Consistent with the notion that amplification of Th17 responses and possibly other aspects of RA, is controlled by IL-21, blockade of the IL-21/IL-21R pathway has recently been reported to be efficacious in ameliorating disease in a murine model of RA [70]. Although a systematic analysis of the role of specific transcriptional regulators in murine models of RA has not been conducted, we have recently discovered that mice deficient in IBP spontaneously develop an RA-like syndrome characterized by elevated production of IL-17 and IL-21 in the serum and arthritic joints because of the unchecked ability of IRF-4 to drive the production of these two cytokines [45]. As IRF-4 is an important cellular target of the HTLV-I Tax oncoprotein [71], it will be important to assess whether deregulation of IRF-4 also plays a role in the autoimmune arthritis associated with the overexpression of Tax in mice [72] and possibly in the arthritis that develops in a subset of HTLVI infected patients [73].

Th17 cells and SLE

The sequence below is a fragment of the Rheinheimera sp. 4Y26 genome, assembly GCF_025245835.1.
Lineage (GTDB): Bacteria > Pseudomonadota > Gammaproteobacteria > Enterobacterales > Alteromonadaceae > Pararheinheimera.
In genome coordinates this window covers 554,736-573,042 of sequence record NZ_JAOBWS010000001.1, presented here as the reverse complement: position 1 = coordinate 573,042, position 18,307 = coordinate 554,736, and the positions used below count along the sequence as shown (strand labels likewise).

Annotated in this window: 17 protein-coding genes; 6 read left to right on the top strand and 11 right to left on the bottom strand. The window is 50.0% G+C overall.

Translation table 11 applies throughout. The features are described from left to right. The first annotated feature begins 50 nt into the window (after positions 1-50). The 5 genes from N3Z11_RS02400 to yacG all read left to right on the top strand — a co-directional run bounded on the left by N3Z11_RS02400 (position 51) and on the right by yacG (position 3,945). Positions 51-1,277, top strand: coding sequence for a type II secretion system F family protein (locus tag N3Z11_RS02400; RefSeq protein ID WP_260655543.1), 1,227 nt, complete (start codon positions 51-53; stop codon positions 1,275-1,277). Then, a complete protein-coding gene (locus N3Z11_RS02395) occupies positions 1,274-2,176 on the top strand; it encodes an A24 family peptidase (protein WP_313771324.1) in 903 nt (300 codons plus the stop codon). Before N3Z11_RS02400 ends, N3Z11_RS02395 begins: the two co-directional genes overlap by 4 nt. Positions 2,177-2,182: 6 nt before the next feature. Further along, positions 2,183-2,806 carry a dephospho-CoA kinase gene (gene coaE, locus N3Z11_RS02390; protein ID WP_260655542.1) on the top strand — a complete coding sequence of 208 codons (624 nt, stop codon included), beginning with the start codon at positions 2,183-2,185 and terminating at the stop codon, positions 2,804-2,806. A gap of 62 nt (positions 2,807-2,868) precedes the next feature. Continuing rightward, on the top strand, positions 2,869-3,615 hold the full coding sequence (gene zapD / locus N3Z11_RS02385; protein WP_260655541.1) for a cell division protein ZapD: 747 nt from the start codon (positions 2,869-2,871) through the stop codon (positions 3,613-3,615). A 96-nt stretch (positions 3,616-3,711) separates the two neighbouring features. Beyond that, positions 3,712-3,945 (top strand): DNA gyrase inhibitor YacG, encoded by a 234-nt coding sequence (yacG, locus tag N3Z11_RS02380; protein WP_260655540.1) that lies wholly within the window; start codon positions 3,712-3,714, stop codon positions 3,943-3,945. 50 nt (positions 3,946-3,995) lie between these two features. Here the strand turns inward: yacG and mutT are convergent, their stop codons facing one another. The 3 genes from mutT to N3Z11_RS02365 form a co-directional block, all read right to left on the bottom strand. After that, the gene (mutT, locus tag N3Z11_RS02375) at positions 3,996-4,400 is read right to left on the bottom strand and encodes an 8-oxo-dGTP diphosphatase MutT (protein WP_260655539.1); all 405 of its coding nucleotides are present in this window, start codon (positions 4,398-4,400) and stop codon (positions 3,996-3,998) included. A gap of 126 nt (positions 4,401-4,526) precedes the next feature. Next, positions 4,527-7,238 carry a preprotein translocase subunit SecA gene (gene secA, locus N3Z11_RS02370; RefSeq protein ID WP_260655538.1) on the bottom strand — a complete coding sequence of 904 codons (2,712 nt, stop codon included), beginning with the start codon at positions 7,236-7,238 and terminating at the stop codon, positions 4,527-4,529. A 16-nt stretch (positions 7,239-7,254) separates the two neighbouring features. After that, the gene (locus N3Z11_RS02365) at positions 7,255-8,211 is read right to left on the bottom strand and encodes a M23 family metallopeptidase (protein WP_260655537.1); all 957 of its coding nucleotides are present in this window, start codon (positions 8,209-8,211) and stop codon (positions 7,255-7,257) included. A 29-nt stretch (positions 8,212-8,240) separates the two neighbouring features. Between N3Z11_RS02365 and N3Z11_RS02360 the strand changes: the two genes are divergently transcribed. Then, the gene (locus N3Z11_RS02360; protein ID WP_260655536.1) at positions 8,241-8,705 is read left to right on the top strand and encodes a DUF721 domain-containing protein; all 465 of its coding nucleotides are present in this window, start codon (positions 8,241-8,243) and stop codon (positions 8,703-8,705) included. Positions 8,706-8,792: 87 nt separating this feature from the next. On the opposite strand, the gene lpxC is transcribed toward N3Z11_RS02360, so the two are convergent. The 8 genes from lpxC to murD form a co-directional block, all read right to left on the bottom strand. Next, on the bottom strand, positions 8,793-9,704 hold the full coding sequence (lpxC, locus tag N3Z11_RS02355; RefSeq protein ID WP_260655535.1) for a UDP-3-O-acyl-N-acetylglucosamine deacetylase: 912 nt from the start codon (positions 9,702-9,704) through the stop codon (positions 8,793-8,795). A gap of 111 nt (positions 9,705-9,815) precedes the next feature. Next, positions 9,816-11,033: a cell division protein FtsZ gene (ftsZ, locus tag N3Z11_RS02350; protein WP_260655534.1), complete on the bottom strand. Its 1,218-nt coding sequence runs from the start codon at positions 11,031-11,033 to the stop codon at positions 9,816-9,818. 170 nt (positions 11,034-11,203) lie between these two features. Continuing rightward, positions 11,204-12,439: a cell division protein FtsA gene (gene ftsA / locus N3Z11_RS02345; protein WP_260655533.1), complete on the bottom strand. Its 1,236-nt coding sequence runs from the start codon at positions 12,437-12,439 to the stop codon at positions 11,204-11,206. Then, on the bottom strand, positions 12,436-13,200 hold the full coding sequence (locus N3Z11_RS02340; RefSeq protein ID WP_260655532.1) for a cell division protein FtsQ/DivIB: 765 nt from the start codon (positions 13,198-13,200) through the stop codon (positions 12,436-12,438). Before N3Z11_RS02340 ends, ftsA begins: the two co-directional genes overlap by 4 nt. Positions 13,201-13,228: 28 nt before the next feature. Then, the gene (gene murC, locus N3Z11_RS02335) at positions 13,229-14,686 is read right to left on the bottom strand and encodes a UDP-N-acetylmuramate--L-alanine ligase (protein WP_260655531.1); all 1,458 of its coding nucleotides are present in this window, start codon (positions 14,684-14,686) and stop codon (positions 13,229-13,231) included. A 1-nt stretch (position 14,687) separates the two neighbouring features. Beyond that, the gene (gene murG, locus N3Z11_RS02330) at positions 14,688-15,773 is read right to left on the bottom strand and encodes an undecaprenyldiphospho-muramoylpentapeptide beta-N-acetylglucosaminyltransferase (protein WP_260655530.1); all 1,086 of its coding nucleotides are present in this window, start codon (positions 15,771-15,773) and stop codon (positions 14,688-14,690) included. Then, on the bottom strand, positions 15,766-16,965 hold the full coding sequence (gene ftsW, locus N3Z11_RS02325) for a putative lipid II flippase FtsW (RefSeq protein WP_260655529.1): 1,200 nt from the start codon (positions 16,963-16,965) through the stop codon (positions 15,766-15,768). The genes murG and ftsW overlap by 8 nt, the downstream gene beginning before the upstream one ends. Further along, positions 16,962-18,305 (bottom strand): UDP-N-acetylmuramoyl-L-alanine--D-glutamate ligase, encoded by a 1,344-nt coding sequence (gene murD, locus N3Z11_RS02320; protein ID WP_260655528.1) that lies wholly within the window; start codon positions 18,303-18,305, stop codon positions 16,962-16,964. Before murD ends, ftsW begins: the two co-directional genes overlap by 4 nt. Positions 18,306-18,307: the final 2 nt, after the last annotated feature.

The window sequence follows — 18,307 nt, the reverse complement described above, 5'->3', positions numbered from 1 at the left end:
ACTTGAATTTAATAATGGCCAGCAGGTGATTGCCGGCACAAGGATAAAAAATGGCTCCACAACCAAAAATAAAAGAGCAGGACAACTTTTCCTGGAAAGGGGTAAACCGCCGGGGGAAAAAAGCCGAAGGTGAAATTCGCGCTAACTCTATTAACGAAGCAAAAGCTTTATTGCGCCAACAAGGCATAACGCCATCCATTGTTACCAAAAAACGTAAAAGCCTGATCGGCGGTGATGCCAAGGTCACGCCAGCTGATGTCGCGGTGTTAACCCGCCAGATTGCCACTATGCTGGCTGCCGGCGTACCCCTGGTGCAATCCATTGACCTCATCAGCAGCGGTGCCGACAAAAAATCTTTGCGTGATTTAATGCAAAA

Systemic lupus erythematosus (SLE) is a prototypical systemic autoimmune disorder characterized by hypergammaglobulinaemia, autoantibody production and multi-organ involvement, which commonly affects the kidneys [3, 74, 75]. Th17 cells are beginning to be implicated in the pathogenesis of SLE. Increased levels of IL-17 have been detected in the serum of SLE patients in some studies [76–78]. Interestingly, recent work has demonstrated that the increased IL-17 production that is detected in SLE patients results from excessive IL-17 synthesis by CD4+ T cells and from expansion of CD3+CD4CD8 double negative (DN) T cells [33]. This group, furthermore, demonstrated that IL-17 and IL-23 can be detected in the kidneys of patients with lupus nephritis suggesting that these cytokines may contribute to renal damage. Consistent with these findings, studies in SNF1 mice, a spontaneous murine model of SLE, revealed increased numbers of autoreactive Th17 cells, which infiltrated the kidneys [79]. Although the exact role played by IL-17 in SLE has not been fully elucidated, IL-17 was recently shown to be critical for the formation of autoreactive germinal centres in BXD2 mice, a strain that develops a lupus-like syndrome [80]. This effect was believed to be secondary to the ability of IL-17 to control the migration of B cells leading to their prolonged retention within the germinal centre where they presumably could receive enhanced help from T cells. Interestingly, downregulation of IL-17 production by T cells has been shown to correlate with the amelioration of murine lupus after treatment with either low-dose peptide tolerance therapy or nasal anti-CD3 antibodies [79, 81].